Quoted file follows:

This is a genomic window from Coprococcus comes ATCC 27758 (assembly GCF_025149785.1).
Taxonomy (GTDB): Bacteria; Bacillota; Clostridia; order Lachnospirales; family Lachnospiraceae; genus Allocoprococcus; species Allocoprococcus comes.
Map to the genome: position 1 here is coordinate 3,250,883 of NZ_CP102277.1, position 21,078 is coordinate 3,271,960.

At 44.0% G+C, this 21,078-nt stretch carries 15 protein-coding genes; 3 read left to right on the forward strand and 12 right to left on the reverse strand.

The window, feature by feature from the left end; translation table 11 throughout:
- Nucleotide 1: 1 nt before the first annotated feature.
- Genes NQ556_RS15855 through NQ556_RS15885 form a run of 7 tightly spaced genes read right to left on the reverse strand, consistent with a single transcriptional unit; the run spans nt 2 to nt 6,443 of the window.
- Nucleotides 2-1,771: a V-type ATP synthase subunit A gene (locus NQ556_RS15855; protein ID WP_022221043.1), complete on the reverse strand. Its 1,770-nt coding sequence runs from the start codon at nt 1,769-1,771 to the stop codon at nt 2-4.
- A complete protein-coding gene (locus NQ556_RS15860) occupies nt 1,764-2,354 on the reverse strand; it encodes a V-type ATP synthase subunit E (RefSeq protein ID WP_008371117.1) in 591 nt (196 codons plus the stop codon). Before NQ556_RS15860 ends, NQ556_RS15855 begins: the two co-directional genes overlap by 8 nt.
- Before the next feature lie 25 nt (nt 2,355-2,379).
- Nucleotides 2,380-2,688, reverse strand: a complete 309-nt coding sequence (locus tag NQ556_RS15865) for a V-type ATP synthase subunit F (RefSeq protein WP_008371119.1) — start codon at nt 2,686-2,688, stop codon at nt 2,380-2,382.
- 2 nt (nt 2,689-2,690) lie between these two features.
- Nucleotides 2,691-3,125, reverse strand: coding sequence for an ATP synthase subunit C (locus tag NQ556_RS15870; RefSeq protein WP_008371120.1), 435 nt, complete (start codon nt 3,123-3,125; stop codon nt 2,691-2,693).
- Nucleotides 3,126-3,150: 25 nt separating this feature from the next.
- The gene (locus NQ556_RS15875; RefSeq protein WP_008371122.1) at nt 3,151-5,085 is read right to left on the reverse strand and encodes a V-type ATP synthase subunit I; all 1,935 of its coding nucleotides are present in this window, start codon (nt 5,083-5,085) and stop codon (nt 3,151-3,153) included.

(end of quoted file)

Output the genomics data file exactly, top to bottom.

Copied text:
This is a genomic window from Coprococcus comes ATCC 27758 (assembly GCF_025149785.1).
Taxonomy (GTDB): Bacteria; Bacillota; Clostridia; order Lachnospirales; family Lachnospiraceae; genus Allocoprococcus; species Allocoprococcus comes.
Map to the genome: position 1 here is coordinate 3,250,883 of NZ_CP102277.1, position 21,078 is coordinate 3,271,960.

At 44.0% G+C, this 21,078-nt stretch carries 15 protein-coding genes; 3 read left to right on the forward strand and 12 right to left on the reverse strand.

The window, feature by feature from the left end; translation table 11 throughout:
- Nucleotide 1: 1 nt before the first annotated feature.
- Genes NQ556_RS15855 through NQ556_RS15885 form a run of 7 tightly spaced genes read right to left on the reverse strand, consistent with a single transcriptional unit; the run spans nt 2 to nt 6,443 of the window.
- Nucleotides 2-1,771: a V-type ATP synthase subunit A gene (locus NQ556_RS15855; protein ID WP_022221043.1), complete on the reverse strand. Its 1,770-nt coding sequence runs from the start codon at nt 1,769-1,771 to the stop codon at nt 2-4.
- A complete protein-coding gene (locus NQ556_RS15860) occupies nt 1,764-2,354 on the reverse strand; it encodes a V-type ATP synthase subunit E (RefSeq protein ID WP_008371117.1) in 591 nt (196 codons plus the stop codon). Before NQ556_RS15860 ends, NQ556_RS15855 begins: the two co-directional genes overlap by 8 nt.
- Before the next feature lie 25 nt (nt 2,355-2,379).
- Nucleotides 2,380-2,688, reverse strand: a complete 309-nt coding sequence (locus tag NQ556_RS15865) for a V-type ATP synthase subunit F (RefSeq protein WP_008371119.1) — start codon at nt 2,686-2,688, stop codon at nt 2,380-2,382.
- 2 nt (nt 2,689-2,690) lie between these two features.
- Nucleotides 2,691-3,125, reverse strand: coding sequence for an ATP synthase subunit C (locus tag NQ556_RS15870; RefSeq protein WP_008371120.1), 435 nt, complete (start codon nt 3,123-3,125; stop codon nt 2,691-2,693).
- Nucleotides 3,126-3,150: 25 nt separating this feature from the next.
- The gene (locus NQ556_RS15875; RefSeq protein WP_008371122.1) at nt 3,151-5,085 is read right to left on the reverse strand and encodes a V-type ATP synthase subunit I; all 1,935 of its coding nucleotides are present in this window, start codon (nt 5,083-5,085) and stop codon (nt 3,151-3,153) included.